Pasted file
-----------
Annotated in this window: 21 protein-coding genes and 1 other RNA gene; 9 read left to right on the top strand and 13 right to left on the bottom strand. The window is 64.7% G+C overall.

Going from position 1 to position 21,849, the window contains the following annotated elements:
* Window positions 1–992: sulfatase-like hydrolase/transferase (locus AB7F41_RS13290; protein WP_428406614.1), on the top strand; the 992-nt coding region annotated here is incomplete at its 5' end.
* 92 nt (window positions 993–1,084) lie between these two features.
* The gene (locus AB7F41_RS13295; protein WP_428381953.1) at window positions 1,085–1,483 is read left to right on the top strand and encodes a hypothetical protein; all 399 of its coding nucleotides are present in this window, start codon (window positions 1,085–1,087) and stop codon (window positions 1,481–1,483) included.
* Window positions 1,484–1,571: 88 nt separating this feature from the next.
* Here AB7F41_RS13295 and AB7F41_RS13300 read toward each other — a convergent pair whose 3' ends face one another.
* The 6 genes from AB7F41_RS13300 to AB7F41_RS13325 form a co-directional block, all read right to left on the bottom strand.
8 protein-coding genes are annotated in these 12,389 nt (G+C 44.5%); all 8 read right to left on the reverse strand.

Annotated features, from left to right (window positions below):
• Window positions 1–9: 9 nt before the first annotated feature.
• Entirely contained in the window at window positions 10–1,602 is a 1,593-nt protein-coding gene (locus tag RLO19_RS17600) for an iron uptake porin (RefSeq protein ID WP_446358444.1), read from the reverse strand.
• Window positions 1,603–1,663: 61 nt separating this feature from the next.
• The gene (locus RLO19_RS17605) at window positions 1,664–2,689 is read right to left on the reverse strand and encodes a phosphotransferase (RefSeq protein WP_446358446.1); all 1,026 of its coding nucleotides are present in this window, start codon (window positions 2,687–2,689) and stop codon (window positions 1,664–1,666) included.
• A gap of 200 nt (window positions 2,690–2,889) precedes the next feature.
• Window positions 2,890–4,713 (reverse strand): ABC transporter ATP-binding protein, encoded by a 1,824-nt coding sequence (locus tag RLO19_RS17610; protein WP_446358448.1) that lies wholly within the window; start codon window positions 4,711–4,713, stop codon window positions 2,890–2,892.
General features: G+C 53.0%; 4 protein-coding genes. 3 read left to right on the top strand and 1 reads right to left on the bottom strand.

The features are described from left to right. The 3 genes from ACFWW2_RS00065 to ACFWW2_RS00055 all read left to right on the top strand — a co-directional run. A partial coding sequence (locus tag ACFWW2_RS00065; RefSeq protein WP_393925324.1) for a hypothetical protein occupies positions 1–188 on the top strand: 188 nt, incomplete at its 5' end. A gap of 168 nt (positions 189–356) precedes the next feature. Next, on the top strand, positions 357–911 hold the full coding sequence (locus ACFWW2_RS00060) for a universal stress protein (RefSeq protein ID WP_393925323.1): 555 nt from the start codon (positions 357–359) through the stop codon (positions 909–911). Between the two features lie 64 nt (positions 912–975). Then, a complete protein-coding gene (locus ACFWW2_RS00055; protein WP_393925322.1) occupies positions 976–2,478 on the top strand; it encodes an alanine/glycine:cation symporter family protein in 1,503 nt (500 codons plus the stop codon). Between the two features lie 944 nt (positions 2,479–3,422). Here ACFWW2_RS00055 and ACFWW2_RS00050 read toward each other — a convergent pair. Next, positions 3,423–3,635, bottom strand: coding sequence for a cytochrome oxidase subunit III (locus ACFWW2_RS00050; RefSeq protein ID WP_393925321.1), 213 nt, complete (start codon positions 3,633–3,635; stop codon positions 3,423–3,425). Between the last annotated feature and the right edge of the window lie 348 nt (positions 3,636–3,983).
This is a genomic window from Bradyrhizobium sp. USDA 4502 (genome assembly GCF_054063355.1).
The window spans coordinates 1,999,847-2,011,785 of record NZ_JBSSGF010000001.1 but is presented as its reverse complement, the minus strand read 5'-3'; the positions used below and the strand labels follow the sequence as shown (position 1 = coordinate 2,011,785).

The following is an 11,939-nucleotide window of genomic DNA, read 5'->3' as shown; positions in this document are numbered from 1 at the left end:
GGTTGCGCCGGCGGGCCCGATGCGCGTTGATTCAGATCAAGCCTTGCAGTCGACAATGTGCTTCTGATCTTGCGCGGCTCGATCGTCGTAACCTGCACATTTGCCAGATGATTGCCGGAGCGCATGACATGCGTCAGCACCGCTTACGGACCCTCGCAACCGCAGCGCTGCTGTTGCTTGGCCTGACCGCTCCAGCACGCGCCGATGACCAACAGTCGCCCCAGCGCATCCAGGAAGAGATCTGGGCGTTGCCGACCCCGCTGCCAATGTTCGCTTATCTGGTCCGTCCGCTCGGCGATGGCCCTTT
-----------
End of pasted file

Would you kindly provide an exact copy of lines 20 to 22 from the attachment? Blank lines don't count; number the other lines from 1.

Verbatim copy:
The window spans coordinates 1,999,847-2,011,785 of record NZ_JBSSGF010000001.1 but is presented as its reverse complement, the minus strand read 5'-3'; the positions used below and the strand labels follow the sequence as shown (position 1 = coordinate 2,011,785).

The following is an 11,939-nucleotide window of genomic DNA, read 5'->3' as shown; positions in this document are numbered from 1 at the left end:
GGTTGCGCCGGCGGGCCCGATGCGCGTTGATTCAGATCAAGCCTTGCAGTCGACAATGTGCTTCTGATCTTGCGCGGCTCGATCGTCGTAACCTGCACATTTGCCAGATGATTGCCGGAGCGCATGACATGCGTCAGCACCGCTTACGGACCCTCGCAACCGCAGCGCTGCTGTTGCTTGGCCTGACCGCTCCAGCACGCGCCGATGACCAACAGTCGCCCCAGCGCATCCAGGAAGAGATCTGGGCGTTGCCGACCCCGCTGCCAATGTTCGCTTATCTGGTCCGTCCGCTCGGCGATGGCCCTTT